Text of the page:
Video interview at the bottom.
Yes, it’s true. Krishna Das went to prison for Call and Response. The Call and Response Foundation, that is.
For the least few years, the nonprofit foundation has been arranging for kirtan wallahs to chant in prisons, psychiatric facilities, children’s hospitals, and other places where people might benefit from the healing power of mantra music. This time, it was the Chant Master himself serving a little time in prison.
(You can support this important seva by contributing now to the Call and Response Foundation’s Prison Outreach Program.)
It was a gray, frigid Monday afternoon in northern Vermont, vexed by a drizzling rain that threatened to turn to snow. Krishna Das and his drummer, Arjun Bruggeman, arrived at the Chittenden County Regional Correctional Facility for Women early, after a double-header weekend of kirtan+ workshop that were partial benefits for Call and Response.
They were at the medium-security prison in South Burlington to fulfill the pie-in-the-sky request of an inmate named Lucinda. Six months earlier, Lucinda had picked up a Krishna Das CD in the prison library. Apparently, she couldn’t get enough of it, and she wondered aloud to her counselor, Philip Pezeshki, if Krishna Das would come chant with them. Long story short, here he was.
They brought nothing but a harmonium and a Naal drum.
Bruggeman’s usual tablas were left behind because the little metal hammer that he uses to tune them was a security risk. The six of us — including C&RF director Jen Canfield and local wallahs Patrick (Yogi P) McAndrew and Jeanette Bacevius — dutifully stashed wallets and cell phones and jackets and scarves that could present a choking hazard into the lockers in the waiting room, then traded our driver’s licenses for visitor’s passes. Krishna Das and Arjun opened up their instruments for a thorough search by a serious but pleasant enough security guard. I presented my Nikon to the guard, hoping for a miracle, but it was not to be, so I reluctantly stuffed it into the locker with everything else. At least he let me keep my little reporter’s notebook (after leafing through it thoroughly) and a pen to take notes. Then we all took off our shoes and filed through a metal detector, their instruments and my notebook set to the side.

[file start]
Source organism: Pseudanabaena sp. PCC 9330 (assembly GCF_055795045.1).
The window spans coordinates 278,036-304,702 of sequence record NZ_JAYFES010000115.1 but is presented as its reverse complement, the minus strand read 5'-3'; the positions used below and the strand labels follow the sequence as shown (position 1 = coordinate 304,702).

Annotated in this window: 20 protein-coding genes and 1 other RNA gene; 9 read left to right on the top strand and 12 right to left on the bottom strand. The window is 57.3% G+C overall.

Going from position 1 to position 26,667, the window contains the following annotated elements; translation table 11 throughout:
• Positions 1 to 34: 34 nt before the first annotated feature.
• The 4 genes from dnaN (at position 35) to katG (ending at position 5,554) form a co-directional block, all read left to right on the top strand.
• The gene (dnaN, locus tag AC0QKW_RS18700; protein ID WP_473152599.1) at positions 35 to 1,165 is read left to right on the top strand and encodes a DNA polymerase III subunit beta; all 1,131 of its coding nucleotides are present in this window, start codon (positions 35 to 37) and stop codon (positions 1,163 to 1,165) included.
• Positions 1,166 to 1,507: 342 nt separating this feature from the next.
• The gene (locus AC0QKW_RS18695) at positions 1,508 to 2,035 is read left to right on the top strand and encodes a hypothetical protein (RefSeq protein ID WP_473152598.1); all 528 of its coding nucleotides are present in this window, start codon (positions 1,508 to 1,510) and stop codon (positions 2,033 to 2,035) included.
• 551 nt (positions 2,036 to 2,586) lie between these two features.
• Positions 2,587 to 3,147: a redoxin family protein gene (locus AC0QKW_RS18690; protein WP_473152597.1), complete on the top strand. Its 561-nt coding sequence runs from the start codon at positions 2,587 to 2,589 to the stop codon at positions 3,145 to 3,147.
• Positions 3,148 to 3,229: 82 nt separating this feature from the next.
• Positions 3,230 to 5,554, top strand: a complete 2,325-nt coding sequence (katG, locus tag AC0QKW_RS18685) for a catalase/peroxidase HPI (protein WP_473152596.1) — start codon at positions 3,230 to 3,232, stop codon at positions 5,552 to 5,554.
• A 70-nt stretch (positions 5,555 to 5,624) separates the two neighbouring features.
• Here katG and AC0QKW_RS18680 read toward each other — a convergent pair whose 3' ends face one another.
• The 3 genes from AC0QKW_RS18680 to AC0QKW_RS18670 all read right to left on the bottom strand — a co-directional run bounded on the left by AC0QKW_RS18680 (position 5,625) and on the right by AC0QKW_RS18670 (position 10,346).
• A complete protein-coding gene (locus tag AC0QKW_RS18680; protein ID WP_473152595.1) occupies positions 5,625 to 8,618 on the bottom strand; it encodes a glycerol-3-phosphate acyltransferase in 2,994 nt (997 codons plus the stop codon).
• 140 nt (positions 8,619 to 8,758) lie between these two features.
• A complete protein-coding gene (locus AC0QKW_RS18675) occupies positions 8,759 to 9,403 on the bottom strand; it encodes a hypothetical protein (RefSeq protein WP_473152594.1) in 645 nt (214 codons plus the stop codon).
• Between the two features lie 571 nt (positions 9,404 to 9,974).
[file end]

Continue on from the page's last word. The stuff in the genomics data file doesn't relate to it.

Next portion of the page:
We were led through a series of security doors to a windowless, concrete-block room off a main corridor. There was a whiteboard with a hand-written list of stress-relief strategies on one wall, and on another wall, a single poster exhorting viewers to “end the silence” about sexual abuse. A few rows of yoga mats, folded in thirds, were set up in a semi-circle, with a row of mismatched chairs at the back.
KD and Arjun set up their instruments underneath the “End the Silence” poster. Then KD wrote out the words to five chants on an easel. Shree Ram Jay Ram Jay Jay Ram. Om Na-moh Bhag a vah tay Na ma ha. Om Na-mah Shee vy ah. Jay a Jagat Ambay. Om Ay-eem Shreem Sara swa ty yay Na ma ha.
Lucinda, the inmate responsible for all of us being there, came in and sat with KD for several minutes to interview him for the prison newsletter. Soon enough, about a dozen or so inmates — most appearing to be under 30 — began filtering into the room. They looked somewhat bewildered, even gruff, like they didn’t know what they were getting into. Several prison staff members also came in, with serious faces. Honestly it was hard to tell who the inmates were, until I realized they each had on a dark blue scrub shirt over their street clothes. The chairs in the back filled up quickly, and the seats in the front, closest to where KD and Arjun were now seated cross-legged on yoga blocks, remained empty.